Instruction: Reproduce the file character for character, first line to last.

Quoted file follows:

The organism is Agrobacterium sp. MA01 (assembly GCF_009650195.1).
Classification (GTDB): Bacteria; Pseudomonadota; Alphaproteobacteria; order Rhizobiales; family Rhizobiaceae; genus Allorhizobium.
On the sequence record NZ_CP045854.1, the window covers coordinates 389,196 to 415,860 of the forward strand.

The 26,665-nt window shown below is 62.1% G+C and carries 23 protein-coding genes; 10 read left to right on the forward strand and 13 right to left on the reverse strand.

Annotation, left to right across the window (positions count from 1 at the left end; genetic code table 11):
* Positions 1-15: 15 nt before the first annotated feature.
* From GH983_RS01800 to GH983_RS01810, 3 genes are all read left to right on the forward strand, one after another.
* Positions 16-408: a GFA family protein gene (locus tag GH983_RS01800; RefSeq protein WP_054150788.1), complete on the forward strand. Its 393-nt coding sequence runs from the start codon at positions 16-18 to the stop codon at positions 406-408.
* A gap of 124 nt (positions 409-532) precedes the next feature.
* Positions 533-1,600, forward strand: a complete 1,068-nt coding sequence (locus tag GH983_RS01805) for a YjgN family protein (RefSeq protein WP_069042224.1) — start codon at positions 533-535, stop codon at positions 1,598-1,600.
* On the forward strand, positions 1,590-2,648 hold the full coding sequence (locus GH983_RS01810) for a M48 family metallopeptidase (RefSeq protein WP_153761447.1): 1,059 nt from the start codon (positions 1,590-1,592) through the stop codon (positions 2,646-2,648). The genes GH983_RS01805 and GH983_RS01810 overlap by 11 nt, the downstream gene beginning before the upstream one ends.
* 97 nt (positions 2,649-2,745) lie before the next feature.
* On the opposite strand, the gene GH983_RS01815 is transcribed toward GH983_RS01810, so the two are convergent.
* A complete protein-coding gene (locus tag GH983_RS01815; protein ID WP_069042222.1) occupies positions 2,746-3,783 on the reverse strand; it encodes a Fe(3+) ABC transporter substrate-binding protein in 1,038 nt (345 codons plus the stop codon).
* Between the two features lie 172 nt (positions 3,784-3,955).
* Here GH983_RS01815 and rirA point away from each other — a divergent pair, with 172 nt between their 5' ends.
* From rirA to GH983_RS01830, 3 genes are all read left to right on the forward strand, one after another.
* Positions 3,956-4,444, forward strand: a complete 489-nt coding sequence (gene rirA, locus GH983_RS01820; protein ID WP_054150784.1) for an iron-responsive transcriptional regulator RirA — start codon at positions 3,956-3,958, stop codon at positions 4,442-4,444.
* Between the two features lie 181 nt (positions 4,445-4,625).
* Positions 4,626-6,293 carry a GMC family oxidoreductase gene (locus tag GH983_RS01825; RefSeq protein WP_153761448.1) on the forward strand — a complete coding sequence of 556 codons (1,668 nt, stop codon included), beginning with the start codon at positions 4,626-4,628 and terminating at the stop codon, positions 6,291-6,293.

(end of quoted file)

The organism is Agrobacterium sp. MA01 (assembly GCF_009650195.1).
Classification (GTDB): Bacteria; Pseudomonadota; Alphaproteobacteria; order Rhizobiales; family Rhizobiaceae; genus Allorhizobium.
On the sequence record NZ_CP045854.1, the window covers coordinates 389,196 to 415,860 of the forward strand.

The 26,665-nt window shown below is 62.1% G+C and carries 23 protein-coding genes; 10 read left to right on the forward strand and 13 right to left on the reverse strand.

Annotation, left to right across the window (positions count from 1 at the left end; genetic code table 11):
* Positions 1-15: 15 nt before the first annotated feature.
* From GH983_RS01800 to GH983_RS01810, 3 genes are all read left to right on the forward strand, one after another.
* Positions 16-408: a GFA family protein gene (locus tag GH983_RS01800; RefSeq protein WP_054150788.1), complete on the forward strand. Its 393-nt coding sequence runs from the start codon at positions 16-18 to the stop codon at positions 406-408.
* A gap of 124 nt (positions 409-532) precedes the next feature.
* Positions 533-1,600, forward strand: a complete 1,068-nt coding sequence (locus tag GH983_RS01805) for a YjgN family protein (RefSeq protein WP_069042224.1) — start codon at positions 533-535, stop codon at positions 1,598-1,600.
* On the forward strand, positions 1,590-2,648 hold the full coding sequence (locus GH983_RS01810) for a M48 family metallopeptidase (RefSeq protein WP_153761447.1): 1,059 nt from the start codon (positions 1,590-1,592) through the stop codon (positions 2,646-2,648). The genes GH983_RS01805 and GH983_RS01810 overlap by 11 nt, the downstream gene beginning before the upstream one ends.
* 97 nt (positions 2,649-2,745) lie before the next feature.
* On the opposite strand, the gene GH983_RS01815 is transcribed toward GH983_RS01810, so the two are convergent.
* A complete protein-coding gene (locus tag GH983_RS01815; protein ID WP_069042222.1) occupies positions 2,746-3,783 on the reverse strand; it encodes a Fe(3+) ABC transporter substrate-binding protein in 1,038 nt (345 codons plus the stop codon).
* Between the two features lie 172 nt (positions 3,784-3,955).
* Here GH983_RS01815 and rirA point away from each other — a divergent pair, with 172 nt between their 5' ends.
* From rirA to GH983_RS01830, 3 genes are all read left to right on the forward strand, one after another.
* Positions 3,956-4,444, forward strand: a complete 489-nt coding sequence (gene rirA, locus GH983_RS01820; protein ID WP_054150784.1) for an iron-responsive transcriptional regulator RirA — start codon at positions 3,956-3,958, stop codon at positions 4,442-4,444.
* Between the two features lie 181 nt (positions 4,445-4,625).
* Positions 4,626-6,293 carry a GMC family oxidoreductase gene (locus tag GH983_RS01825; RefSeq protein WP_153761448.1) on the forward strand — a complete coding sequence of 556 codons (1,668 nt, stop codon included), beginning with the start codon at positions 4,626-4,628 and terminating at the stop codon, positions 6,291-6,293.